Sunday, September 11, 2016

Luke 16.1-13: Mammon

You cannot serve God and wealth. That's how the gospel reading for Proper 20C/Ordinary 25C (Luke 16:1-13) concludes in the NRSV. The KJV has another word at the end: mammon. We might infer what (or who) that is, but medieval Christians did not need to infer. Mammon was written about, painted and otherwise brought to life to show exactly how opposite and how unsuitable for worship was mammon.

The word itself is probably Aramaic, related to the Hebrew term 'aman (to trust). The figure of Mammon was described with almost gleeful disgust by Edmund Spenser in Book 2 of The Faerie Queene (his cave is near the mouth of the underworld...that's pretty clear). Mammon is a devil living in Hell in John Milton's Paradise Lost.
(Left) Evelyn de Morgan. The Worship of Mammon. 1909. Compton, Guildford, Surrey, England: The DeMorgan Foundation. (Right) George Frederick Watts. Mammon. 1884-1885. London: Tate Gallery. .
The figure of Mammon, above, is one of two figures in the painting. Against a deepening blue sky, a woman grasps the knee of the figure of Mammon, gazing up in adoration. Mammon holds a bag presumably filled with money, in his right hand, but the woman doesn't even spare a glance at the bag. She doesn't appear to be worshiping money as much as worshiping Mammon himself. Or perhaps it is that Mammon holds the bag out of reach of the woman and she never realizes that happiness (satisfaction?) is always out of reach if Mammon is the object of worship.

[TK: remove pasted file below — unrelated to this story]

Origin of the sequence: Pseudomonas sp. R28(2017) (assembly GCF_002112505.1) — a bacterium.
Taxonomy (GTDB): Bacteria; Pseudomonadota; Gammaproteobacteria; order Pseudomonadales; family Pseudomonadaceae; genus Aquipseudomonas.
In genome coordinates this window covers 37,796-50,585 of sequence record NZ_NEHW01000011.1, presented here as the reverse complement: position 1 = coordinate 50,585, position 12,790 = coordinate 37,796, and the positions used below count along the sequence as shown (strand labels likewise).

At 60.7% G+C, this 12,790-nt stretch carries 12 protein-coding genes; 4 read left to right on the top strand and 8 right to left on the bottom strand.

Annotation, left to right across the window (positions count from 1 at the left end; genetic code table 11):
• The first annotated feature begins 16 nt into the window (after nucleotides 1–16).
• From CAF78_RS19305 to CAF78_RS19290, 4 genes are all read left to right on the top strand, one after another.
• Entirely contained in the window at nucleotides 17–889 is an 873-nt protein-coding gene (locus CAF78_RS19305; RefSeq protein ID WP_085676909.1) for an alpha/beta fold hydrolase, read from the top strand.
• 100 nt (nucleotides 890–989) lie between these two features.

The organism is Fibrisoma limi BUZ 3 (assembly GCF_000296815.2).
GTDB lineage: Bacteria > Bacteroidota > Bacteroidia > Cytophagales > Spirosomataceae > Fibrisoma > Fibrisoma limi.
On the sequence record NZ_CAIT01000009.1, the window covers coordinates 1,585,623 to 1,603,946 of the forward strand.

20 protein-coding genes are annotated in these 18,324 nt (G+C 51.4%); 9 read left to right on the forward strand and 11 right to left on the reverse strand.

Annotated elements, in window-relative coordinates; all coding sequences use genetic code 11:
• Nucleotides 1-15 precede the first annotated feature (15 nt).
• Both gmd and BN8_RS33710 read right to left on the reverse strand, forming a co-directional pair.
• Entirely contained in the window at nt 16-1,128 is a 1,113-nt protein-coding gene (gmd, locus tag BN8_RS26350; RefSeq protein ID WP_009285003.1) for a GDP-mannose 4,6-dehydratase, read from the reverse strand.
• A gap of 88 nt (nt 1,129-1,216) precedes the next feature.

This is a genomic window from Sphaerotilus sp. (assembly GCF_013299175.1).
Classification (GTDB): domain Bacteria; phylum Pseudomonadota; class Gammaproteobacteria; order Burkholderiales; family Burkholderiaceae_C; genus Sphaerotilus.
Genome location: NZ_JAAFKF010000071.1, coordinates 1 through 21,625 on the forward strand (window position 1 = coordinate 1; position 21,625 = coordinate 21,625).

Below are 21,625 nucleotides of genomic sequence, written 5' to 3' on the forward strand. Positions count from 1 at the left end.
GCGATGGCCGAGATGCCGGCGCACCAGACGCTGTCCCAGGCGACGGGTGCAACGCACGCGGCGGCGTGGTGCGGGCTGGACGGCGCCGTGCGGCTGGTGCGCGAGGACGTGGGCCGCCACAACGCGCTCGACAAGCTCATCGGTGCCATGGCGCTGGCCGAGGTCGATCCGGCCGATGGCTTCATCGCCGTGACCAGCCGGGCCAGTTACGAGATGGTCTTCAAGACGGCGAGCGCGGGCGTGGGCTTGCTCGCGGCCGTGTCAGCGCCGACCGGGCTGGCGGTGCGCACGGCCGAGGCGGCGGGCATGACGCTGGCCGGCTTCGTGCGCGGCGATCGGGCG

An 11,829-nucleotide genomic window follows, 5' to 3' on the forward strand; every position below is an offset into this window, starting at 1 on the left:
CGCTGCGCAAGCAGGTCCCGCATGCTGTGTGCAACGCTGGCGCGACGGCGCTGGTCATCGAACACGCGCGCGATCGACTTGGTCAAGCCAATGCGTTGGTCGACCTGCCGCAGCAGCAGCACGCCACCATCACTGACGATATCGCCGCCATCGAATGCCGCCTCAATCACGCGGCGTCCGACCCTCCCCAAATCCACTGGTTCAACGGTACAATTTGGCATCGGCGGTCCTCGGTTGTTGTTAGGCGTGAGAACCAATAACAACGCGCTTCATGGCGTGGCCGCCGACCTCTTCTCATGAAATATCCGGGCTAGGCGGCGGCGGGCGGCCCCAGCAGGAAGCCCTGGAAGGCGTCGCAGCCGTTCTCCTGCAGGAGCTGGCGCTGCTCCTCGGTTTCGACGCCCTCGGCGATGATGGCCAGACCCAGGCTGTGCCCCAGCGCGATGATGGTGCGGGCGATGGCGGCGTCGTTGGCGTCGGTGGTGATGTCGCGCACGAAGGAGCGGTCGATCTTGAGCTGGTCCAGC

Watts' Mammon bears at least a passing resemblance to Jabba the Hutt. He sits on his throne with a nude young woman to his right and a young man under his feet. His throne, upholstered in red features two skulls as finials. His crown features gold coins and donkey ears, references to Midas in Ovid's Metamorphoses. Most know Midas from his "touch" that turned everything, including his daughter, into gold. Through Ovid's pen, we hear that Apollo gave Midas the donkey ears as a symbol of his stupidity because he preferred the music of Pan's pipes to Apollo's lyre.

You cannot serve God and Mammon, Jesus said. Neither of these two figures is appealing enough to make the thought of serving Mammon tempting.

For thoughts on Jeremiah 8.18-9.1, click here.

No comments:

Post a Comment